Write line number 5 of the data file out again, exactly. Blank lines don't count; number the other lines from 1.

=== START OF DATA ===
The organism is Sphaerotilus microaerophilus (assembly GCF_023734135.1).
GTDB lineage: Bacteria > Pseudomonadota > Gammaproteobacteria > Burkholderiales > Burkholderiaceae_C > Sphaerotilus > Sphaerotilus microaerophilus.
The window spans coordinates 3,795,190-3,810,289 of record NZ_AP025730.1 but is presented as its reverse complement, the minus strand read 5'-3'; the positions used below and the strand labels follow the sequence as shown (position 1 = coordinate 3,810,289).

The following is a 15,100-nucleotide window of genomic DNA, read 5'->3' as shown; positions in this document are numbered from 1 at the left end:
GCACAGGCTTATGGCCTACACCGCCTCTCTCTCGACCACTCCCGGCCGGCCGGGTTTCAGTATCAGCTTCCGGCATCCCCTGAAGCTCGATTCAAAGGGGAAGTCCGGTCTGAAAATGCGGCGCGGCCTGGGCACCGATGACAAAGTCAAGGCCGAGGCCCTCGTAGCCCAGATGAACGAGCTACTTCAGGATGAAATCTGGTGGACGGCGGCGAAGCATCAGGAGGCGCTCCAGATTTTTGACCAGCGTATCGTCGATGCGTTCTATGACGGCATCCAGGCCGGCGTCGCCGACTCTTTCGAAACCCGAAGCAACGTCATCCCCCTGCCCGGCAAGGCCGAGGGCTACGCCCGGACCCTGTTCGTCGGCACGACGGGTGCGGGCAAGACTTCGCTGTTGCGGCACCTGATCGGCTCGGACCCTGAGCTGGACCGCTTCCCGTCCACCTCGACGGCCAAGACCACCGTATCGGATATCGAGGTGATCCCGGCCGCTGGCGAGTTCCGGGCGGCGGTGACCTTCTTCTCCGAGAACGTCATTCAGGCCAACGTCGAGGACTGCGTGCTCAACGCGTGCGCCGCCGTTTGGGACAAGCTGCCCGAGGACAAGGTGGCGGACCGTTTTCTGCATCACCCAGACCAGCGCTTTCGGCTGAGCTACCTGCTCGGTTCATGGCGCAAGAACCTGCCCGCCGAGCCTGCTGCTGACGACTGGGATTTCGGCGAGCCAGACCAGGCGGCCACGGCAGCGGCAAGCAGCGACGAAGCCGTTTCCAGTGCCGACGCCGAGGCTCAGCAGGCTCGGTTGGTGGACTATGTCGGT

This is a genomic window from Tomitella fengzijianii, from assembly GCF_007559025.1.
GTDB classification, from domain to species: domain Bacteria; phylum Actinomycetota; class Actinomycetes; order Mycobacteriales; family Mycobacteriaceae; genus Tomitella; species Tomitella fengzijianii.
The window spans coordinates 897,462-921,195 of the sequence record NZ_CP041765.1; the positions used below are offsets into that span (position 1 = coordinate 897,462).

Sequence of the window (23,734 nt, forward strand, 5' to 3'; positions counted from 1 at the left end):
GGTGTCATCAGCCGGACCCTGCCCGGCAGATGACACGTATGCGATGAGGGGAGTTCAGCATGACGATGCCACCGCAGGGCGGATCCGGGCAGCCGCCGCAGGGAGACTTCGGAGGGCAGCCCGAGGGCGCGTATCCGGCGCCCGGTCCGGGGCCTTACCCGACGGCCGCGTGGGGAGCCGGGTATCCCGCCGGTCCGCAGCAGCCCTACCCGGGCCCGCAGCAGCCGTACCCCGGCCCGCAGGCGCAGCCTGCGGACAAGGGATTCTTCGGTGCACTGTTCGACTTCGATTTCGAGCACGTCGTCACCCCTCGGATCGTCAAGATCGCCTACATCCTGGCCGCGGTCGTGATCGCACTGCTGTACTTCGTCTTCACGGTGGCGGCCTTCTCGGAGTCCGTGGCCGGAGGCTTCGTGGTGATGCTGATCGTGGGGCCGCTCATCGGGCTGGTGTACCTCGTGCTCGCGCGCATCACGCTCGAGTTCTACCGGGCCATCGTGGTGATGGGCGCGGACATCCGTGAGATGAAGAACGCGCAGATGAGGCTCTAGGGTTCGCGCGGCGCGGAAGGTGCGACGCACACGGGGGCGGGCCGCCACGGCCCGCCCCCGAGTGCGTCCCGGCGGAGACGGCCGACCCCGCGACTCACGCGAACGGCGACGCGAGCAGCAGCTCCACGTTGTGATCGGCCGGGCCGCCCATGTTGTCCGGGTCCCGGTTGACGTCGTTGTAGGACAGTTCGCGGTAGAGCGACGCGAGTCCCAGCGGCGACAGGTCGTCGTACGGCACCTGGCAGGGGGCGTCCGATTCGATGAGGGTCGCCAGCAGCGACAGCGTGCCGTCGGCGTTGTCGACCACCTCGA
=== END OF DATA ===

GCACAGGCTTATGGCCTACACCGCCTCTCTCTCGACCACTCCCGGCCGGCCGGGTTTCAGTATCAGCTTCCGGCATCCCCTGAAGCTCGATTCAAAGGGGAAGTCCGGTCTGAAAATGCGGCGCGGCCTGGGCACCGATGACAAAGTCAAGGCCGAGGCCCTCGTAGCCCAGATGAACGAGCTACTTCAGGATGAAATCTGGTGGACGGCGGCGAAGCATCAGGAGGCGCTCCAGATTTTTGACCAGCGTATCGTCGATGCGTTCTATGACGGCATCCAGGCCGGCGTCGCCGACTCTTTCGAAACCCGAAGCAACGTCATCCCCCTGCCCGGCAAGGCCGAGGGCTACGCCCGGACCCTGTTCGTCGGCACGACGGGTGCGGGCAAGACTTCGCTGTTGCGGCACCTGATCGGCTCGGACCCTGAGCTGGACCGCTTCCCGTCCACCTCGACGGCCAAGACCACCGTATCGGATATCGAGGTGATCCCGGCCGCTGGCGAGTTCCGGGCGGCGGTGACCTTCTTCTCCGAGAACGTCATTCAGGCCAACGTCGAGGACTGCGTGCTCAACGCGTGCGCCGCCGTTTGGGACAAGCTGCCCGAGGACAAGGTGGCGGACCGTTTTCTGCATCACCCAGACCAGCGCTTTCGGCTGAGCTACCTGCTCGGTTCATGGCGCAAGAACCTGCCCGCCGAGCCTGCTGCTGACGACTGGGATTTCGGCGAGCCAGACCAGGCGGCCACGGCAGCGGCAAGCAGCGACGAAGCCGTTTCCAGTGCCGACGCCGAGGCTCAGCAGGCTCGGTTGGTGGACTATGTCGGT